The situation in Zamfara can be improved by addressing the underlying causes of the violence. These include poverty, unemployment, and marginalisation. Additionally, it is important to improve security in the area by increasing the presence of police and military forces. Finally, it is essential to aid those affected by the violence, including IDPs, refugees, and victims of human rights abuses.

Strategies for preserving livelihoods

The best strategy to combat banditry is to restore the region’s natural ecosystem. This can be done by reforestation and the protection of the remaining trees. This will help to conserve water, reduce soil erosion and make cultivation less uncertain and more sustainable. Conservation of the natural ecosystem will also end the region’s desertification and make the environment more secure and less vulnerable to destructive winds. Stopping deforestation will help to conserve the natural ecosystem and protect the environment. It will also reduce the demand for firewood and improve the general environment of the region. The government should also encourage the cultivation of trees and plants that can be used for construction materials. This will help to reduce the demand for firewood and protect the environment.


The Zamfara banditry results from the ecological disaster that has overtaken the region. The fragile ecology of the Sahelian Savannah has been greatly disturbed and changed to cultivated lands and large-scale tree plantations for export crops. This has reduced the water supply and made the land vulnerable to destructive winds. The best strategy to combat banditry is to restore the region’s natural ecosystem. Conservation of the natural ecosystem will also end the region’s desertification and make the environment more secure and less vulnerable to destructive winds.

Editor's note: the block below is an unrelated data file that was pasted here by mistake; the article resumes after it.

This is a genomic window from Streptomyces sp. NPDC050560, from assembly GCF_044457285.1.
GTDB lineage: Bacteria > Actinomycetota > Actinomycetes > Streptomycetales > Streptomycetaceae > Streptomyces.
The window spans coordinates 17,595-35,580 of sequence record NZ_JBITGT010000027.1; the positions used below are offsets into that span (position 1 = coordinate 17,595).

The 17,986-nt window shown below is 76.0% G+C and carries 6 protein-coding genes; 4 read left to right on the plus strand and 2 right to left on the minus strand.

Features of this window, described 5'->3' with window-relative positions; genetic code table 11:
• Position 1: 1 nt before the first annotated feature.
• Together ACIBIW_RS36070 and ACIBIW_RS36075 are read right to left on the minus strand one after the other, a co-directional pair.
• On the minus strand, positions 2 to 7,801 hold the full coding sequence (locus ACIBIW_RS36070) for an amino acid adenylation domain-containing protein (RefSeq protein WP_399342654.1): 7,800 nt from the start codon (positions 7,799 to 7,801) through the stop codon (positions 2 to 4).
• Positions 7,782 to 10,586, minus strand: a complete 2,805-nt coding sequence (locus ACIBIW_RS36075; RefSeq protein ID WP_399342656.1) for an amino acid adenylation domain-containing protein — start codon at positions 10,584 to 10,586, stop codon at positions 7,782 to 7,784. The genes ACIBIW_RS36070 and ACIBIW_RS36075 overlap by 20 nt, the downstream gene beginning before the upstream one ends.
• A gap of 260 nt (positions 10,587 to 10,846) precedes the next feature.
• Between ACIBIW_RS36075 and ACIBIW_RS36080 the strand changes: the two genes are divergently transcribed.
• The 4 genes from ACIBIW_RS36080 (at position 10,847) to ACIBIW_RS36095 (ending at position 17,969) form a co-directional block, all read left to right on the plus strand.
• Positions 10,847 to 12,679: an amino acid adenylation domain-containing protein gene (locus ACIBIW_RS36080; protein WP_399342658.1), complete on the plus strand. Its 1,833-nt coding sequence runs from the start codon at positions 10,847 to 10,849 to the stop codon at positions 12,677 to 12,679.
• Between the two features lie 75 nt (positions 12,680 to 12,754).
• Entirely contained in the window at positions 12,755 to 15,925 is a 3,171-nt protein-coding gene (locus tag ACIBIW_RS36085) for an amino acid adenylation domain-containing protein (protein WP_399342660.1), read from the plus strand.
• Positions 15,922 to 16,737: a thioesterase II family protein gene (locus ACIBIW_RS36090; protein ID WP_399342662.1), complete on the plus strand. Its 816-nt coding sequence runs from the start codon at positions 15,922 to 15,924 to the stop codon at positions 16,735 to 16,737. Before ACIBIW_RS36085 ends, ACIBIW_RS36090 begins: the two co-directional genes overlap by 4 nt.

Editor’s note

Have you wondered how Artificial Intelligence/Robots perceive human conflict and its spillover effect? That was what we were wondering in our newsroom, too. We decided to try out Generative Pre-trained Transformer (GPT) AI models, which write out full articles, blogs, and profile summaries based on prompts and keywords given to its command centres. 

To execute this, HumAngle’s Interactive Editor, Muhammed Akinyemi, provided a simple prompt for different AI writers; we first tried a sample article on Writesonic AI Article & Blog writer (it claims it can even write books). We tried several features (including its GPT3 for long writing and Instant Article Writer) before settling for AI Article Writer 3.0, which worked perfectly for this purpose. 

After seeing the initial sample, we decided to use other resources. So, we told Simplified AI (another AI content generator) to create an article outline and introduction using the following keywords: Bandit gangs in Zamfara, Northwest Nigeria

We then used the outline and introduction on several other models. Eventually, we used a blend of Writesonic and Simplified’s responses to create this article. Except for coherence, the essay was written entirely by AI bots. 

The pictures were similarly generated using another AI tool, Midjourney, and all we had to do was provide text prompts.

While the results are remarkable and show that the tools can be used to get fresh insights into various issues, they cannot also be trusted completely. Some of the claims in this article, for example, are inaccurate. One, the line about bandits riding horses and camels as they attacked. Or that 40 villages were attacked in 2016. Or that a state of emergency was declared in Sept. 2012 by the Goodluck Jonathan administration. Or that the UN Security Council called for a ceasefire in Zamfara. (Resolution 968 was actually passed in 1994 and had to do instead with the establishment of a Mission of Observers in Tajikistan.) The article may have also exaggerated the ecological drivers of the conflict.

Ultimately, artificial intelligence can prove a valuable resource not only in the newsroom of the future but also for journalists today. We, however, cannot discard just yet the crucial place of fact-checking by humans.